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Better Public Financial Management Needed for Further Development, Economist Says

Cambodian men stand near local and international currencies poster during an inauguration ceremony of the Cambodia Securities Exchange in Phnom Penh, file photo.

For Cambodia to provide quality public services will require reform of its financial management system, an economist says.

“Public financial management” is the management of government revenue and expenditures, and it requires strong institutions to build public services like education, health and infrastructure, Heng Dyna, an economist based in Washington, told VOA Khmer in an interview.

“PFM is aimed at managing national revenue and expenditure in an effective and efficient way to accelerate growth and reduce poverty,” he said. “To promote growth and to become a middle income country, it’s necessary for a nation to build strong and efficient financial institutions.”

According to the Law on Public Financial Management, approved by the National Assembly last year, Cambodia’s revenue is expected to reach $2.9 billion in 2015. Its expenditures are expected to be $3.8 billion. The $900 million shortfall will come from foreign aid and other financial assistance.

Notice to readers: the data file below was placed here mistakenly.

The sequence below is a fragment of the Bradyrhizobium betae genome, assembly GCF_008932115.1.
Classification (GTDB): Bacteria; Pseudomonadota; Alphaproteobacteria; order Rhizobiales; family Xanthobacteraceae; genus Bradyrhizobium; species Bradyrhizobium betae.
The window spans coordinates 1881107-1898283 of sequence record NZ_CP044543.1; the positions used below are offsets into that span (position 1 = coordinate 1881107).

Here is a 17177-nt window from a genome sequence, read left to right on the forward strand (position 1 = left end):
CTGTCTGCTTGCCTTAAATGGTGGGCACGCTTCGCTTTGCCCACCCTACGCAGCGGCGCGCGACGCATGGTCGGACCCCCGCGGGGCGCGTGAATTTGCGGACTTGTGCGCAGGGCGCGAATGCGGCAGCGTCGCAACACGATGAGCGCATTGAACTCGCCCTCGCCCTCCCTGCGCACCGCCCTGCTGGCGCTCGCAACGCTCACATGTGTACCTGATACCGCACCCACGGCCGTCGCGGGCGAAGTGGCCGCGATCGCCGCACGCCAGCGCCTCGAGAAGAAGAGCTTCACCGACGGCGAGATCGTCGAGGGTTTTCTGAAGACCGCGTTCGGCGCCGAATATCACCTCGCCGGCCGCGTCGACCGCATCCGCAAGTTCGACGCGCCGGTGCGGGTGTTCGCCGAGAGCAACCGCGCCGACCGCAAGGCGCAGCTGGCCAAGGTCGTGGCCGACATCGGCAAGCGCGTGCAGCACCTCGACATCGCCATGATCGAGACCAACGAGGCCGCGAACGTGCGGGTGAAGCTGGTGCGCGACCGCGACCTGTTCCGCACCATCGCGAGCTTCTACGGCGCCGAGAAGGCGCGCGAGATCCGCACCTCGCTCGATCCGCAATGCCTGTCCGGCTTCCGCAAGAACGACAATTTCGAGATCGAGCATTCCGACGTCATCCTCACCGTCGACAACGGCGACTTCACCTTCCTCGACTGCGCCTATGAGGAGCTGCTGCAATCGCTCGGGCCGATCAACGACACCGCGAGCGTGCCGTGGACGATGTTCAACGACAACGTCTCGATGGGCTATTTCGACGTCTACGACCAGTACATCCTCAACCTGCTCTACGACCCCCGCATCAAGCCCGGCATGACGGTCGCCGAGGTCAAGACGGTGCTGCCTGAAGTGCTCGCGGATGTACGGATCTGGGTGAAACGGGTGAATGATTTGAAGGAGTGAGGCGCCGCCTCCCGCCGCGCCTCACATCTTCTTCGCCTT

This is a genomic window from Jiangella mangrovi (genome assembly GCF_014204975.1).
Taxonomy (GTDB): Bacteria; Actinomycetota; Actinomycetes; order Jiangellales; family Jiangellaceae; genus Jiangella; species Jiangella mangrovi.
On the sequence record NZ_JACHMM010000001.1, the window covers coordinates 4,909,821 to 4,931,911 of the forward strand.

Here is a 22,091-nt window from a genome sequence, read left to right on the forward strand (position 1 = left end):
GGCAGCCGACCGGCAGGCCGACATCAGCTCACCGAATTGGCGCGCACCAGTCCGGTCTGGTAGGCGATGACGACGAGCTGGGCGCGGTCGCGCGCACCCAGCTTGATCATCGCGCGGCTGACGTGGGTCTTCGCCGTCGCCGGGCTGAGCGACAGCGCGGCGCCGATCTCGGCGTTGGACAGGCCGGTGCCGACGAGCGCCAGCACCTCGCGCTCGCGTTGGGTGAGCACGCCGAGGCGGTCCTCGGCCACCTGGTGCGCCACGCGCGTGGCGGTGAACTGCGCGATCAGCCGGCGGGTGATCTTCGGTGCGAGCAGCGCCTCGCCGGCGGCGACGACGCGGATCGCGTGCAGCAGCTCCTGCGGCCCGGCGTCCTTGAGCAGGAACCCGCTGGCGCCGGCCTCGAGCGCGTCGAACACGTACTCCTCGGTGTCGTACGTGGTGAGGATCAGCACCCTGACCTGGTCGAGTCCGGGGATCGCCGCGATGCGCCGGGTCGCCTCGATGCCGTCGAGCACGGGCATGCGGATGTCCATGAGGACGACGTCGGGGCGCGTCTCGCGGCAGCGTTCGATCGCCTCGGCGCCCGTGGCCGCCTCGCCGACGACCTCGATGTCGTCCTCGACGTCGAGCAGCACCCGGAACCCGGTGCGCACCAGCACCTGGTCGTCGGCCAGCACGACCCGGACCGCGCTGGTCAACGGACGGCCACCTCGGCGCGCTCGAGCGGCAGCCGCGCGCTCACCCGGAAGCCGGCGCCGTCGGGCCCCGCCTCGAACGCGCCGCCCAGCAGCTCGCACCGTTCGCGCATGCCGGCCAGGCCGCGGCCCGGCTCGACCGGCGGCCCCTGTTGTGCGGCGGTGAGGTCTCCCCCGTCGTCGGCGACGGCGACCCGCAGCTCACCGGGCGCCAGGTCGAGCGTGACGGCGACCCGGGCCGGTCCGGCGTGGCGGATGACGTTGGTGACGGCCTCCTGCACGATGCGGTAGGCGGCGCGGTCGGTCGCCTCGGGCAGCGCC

Complete public finance reform requires four “platforms,” Heng Dyna said: budget credibility, where the state is effective and credible in collecting revenue; internal control that makes managers accountable for following the budget; ensuring budget linkage with policies and service targets; and proper review of finances and performance.

“Currently, Cambodia is in between platforms two and three, as it tries to use the budget to reach the expected outcomes in promoting growth, providing quality public services and reducing poverty,” Heng Dyna said.

But Cambodia is also facing some challenges in achieving effective public financial management reform, he said.

“Cambodia has to build the capacity of institutions in effective financial management,” he said. “It’s critical to allocate the budget effectively for development and economic growth, and that in turn will increase national revenue.”

Meanwhile, eliminating ghost employees, reducing unnecessary expenditures and stopping budget leaks can all help the country save some money for reforming the education and health sectors.

Cambodia may have a long way to go toward strengthening its institutions’ capacity to provide quality public services through public financial management reform. However, Heng Dyna said, “as long as Cambodia can effectively reform its public financial management institutions, increase wage for public servants, and combat corruption, Cambodia should be ready to accelerate growth and achieve sustainable development.